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PostPosted: Sat Sep 06, 2008 9:59 pm 
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I would like to be able to boot the Kurobox Pro from an external usb drive (flash or hard drive). After searching the wiki and forums the closest solution I have found so far is here http://buffalo.nas-central.org/forums/viewtopic.php?f=18&t=9731&st=0&sk=t&sd=a. Unfortunately, the best they came up with was a half solution, they boot with the kernel on an internal hard drive and root on a usb drive. I would like to be able to boot without any internal drive at all.

While the ideal solution would be to put everything on the external drive, it looks like this will not be possible because the version of uboot we are using can not load the kernel from usb. So as an acceptable compromise we could leave the kernel on the internal flash and put the root on the external drive. The uboot settings to do this are already provided in the wiki http://buffalo.nas-central.org/index.php/Kurobox_Pro_u-boot_environment_variable_settings. Here they are for reference:
Code:
setenv default_kernel_addr 0x00100000
setenv bootargs_base console=ttyS0,115200
setenv bootargs_root root=/dev/sda2 rw
setenv bootargs $(bootargs_base) $(bootargs_root) $(buffalo_ver)
setenv uImage_block 0
setenv uImage_offset 0x00020000
setenv bootcmd 'nboot $(default_kernel_addr) $(uImage_block) $(uImage_offset); bootm $(default_kernel_addr)'

However, the external drive will fail to mount with these setting. From the forum discussion I liked to earlier, we see that the problem is the usb needs some time “for the usb subsystem to settle.” So change the third setenv to wait 10 seconds before mounting root:
Code:
setenv bootargs_root 'root=/dev/sda2 rw; rootdelay=10'

After this when booting I get the error:
Code:
Waiting 10sec before mounting root device...
  Vendor: STECH     Model: Simple Drive      Rev: 8.59
  Type:   Direct-Access                      ANSI SCSI revision: 00
SCSI device sda: 976773167 512-byte hdwr sectors (500108 MB)
sda: assuming drive cache: write through
SCSI device sda: 976773167 512-byte hdwr sectors (500108 MB)
sda: assuming drive cache: write through
 sda: sda1 sda2 sda4 < sda5 sda6 >
Attached scsi disk sda at scsi2, channel 0, id 0, lun 0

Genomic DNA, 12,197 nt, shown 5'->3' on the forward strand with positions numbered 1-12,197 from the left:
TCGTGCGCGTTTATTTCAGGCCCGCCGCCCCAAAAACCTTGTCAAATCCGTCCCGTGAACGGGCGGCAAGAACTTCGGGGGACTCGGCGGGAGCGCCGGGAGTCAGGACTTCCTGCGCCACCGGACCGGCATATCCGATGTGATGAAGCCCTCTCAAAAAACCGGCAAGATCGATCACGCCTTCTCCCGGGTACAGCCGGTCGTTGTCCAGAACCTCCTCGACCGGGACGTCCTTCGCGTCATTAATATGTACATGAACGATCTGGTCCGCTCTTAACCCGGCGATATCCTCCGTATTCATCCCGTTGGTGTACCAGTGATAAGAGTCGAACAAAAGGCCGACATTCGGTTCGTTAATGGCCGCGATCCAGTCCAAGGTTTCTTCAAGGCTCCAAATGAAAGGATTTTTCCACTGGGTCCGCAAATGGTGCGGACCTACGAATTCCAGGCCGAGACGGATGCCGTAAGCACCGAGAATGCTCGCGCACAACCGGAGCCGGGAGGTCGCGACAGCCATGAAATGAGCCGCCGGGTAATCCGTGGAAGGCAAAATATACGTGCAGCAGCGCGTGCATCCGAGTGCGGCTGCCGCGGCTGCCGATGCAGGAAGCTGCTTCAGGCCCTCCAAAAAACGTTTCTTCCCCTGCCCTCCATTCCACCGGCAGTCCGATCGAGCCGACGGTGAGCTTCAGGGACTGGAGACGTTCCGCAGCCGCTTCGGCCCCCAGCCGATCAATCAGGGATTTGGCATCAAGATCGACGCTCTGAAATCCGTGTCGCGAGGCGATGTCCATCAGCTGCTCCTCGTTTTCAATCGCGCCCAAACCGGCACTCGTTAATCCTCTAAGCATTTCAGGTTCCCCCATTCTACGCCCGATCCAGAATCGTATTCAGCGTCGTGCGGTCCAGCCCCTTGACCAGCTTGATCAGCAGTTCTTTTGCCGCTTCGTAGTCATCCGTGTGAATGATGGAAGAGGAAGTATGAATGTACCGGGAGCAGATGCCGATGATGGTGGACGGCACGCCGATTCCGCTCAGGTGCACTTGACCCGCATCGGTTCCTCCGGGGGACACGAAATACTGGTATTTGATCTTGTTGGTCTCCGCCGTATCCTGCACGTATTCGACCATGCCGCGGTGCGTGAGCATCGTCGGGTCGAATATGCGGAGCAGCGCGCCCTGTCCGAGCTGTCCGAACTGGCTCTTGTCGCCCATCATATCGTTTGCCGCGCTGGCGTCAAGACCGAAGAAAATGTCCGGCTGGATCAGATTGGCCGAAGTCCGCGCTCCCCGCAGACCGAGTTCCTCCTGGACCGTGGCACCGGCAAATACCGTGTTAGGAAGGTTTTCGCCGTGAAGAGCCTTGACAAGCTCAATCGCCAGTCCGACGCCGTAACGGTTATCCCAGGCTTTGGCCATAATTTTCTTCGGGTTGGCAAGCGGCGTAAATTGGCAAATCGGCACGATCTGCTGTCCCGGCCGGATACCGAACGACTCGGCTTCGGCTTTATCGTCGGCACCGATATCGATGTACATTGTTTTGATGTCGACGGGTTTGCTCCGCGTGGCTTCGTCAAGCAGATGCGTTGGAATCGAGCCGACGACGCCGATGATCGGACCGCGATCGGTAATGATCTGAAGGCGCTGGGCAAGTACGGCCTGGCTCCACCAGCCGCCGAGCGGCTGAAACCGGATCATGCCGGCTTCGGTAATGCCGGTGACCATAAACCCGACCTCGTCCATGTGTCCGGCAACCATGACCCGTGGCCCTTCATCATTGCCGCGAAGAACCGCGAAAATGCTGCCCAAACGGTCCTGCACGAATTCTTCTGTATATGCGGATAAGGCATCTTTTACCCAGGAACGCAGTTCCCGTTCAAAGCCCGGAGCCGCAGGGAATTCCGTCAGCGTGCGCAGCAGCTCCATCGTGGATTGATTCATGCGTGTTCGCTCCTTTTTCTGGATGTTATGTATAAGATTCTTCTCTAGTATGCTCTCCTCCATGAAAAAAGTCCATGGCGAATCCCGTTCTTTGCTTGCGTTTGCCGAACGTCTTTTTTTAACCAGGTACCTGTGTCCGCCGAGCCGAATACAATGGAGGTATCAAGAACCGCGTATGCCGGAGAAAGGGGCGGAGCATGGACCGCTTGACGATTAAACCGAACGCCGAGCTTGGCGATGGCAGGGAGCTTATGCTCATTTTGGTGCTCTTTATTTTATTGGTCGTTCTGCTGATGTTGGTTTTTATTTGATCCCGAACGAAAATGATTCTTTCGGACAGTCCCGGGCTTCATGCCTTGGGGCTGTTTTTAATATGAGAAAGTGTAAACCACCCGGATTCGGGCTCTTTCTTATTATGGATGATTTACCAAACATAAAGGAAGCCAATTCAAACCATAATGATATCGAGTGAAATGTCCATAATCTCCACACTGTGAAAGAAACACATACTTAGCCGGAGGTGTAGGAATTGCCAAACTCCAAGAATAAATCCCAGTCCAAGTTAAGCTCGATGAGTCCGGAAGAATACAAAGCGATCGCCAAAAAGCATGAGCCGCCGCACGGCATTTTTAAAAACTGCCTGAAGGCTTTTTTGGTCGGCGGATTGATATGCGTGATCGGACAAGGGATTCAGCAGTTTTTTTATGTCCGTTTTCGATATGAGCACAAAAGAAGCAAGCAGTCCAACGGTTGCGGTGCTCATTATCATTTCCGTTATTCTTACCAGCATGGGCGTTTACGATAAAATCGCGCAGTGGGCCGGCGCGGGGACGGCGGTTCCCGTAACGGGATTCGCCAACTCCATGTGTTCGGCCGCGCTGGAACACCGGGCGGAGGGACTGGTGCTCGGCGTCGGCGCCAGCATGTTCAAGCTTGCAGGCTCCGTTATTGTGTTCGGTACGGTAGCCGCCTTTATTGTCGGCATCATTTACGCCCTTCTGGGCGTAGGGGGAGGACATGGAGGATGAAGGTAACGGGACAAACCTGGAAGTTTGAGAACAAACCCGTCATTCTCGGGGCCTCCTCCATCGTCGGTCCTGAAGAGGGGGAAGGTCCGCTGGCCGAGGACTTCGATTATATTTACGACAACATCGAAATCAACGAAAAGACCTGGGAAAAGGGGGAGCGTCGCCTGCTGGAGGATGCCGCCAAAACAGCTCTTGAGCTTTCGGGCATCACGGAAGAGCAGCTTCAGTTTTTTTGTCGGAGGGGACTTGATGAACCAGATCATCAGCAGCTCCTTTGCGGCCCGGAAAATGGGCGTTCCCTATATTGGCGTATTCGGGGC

Attached scsi generic sg0 at scsi2, channel 0, id 0, lun 0,  type 0
md: Autodetecting RAID arrays.
md: autorun ...
md: ... autorun DONE.
XFS mounting filesystem sda2
Starting XFS recovery on filesystem: sda2 (dev: sda2)
Ending XFS recovery on filesystem: sda2 (dev: sda2)
VFS: Mounted root (xfs filesystem).
Freeing init memory: 112K
FATAL: kernel toKernel panic - not syncing: Attempted to kill init!
o old

Now I am just guessing that this may be due to the stock kernel on the Kurobox Pro not being compatible. So I tried putting the kernel provided in the armel-lenny-for-lspro-dgv0.3.1b.tgz download into the /dev/mtd3 partition (thats the one that by default gets mounted to /mnt/mtd and served by samba) and then changing uboot to:
Code:
setenv default_kernel_addr 0x00100000
setenv bootargs_base console=ttyS0,115200
setenv bootargs_root 'root=/dev/sda2 rw; rootdelay=10'
setenv bootargs $(bootargs_base) $(bootargs_root) $(buffalo_ver)
setenv uImage_block 0
setenv uImage_offset 0x04400000
setenv bootcmd 'nboot $(default_kernel_addr) $(uImage_block) $(uImage_offset); bootm $(default_kernel_addr)'

Supposedly, 0x04400000 is where the mtd3 partition should start (you can confirm this by reading the boot messages when the MTD partitions are created). But with this setup the kernel is not found and uboot goes into tftp mode.

OK, thats all I have come up with so far. Suggestions are appreciated. I will keep trying to come up with new ideas.


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PostPosted: Sat Sep 06, 2008 10:43 pm 
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just thinking out loud... the noncompatibility you mention may be the OABI vs EABI thing... not sure...

My guess is that you could try putting in the lenny-armel image in flash... I do have a KuroPro but have never tried doing this... 256MB is a lot of room to work with, to be honest. I've never taken the time to do that, though... so I can't vouch for it working ... and can't give the specifics/nuts-and-bolts on how to do it.

Conceivably, it should even be possible to tftp in the kernel to start with, and then just pull in the rootfs from the flash drive.

In regards to uboot, it is correct that the version that we are "shackled" with here is lacking a lot of capabilities that so many of us would really like to have . :evil: the emoticon I use may be a polite understatement. I find it ... well... chafing, to say the least. ('nuff of knocking around the stock and stockish uboots )

_________________
LS1 (foonas, nfs, Tranmission & p910nd print server, Firefly for my Roku)
LS-HG500 (Lenny)
Various LS-Pros v1,v2 (unbricked w/ serial & jtag)
KuroPro, LS2 & KuroHG (foonas)
Working on davysweather.dyndns.org lately...

=> wooohooo!
wooohooo!
Unknown command 'wooohooo!' - try 'help'


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PostPosted: Sat Sep 06, 2008 11:16 pm 
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Mymy, a "half-solution". Maybe i didnt have the time to complete this project ;).

Take into consideration that davy-gravy's kernel is using a different partition scheme than the stock one. If you use his you have to modify u-boot-env variables as well (the starting point etc.).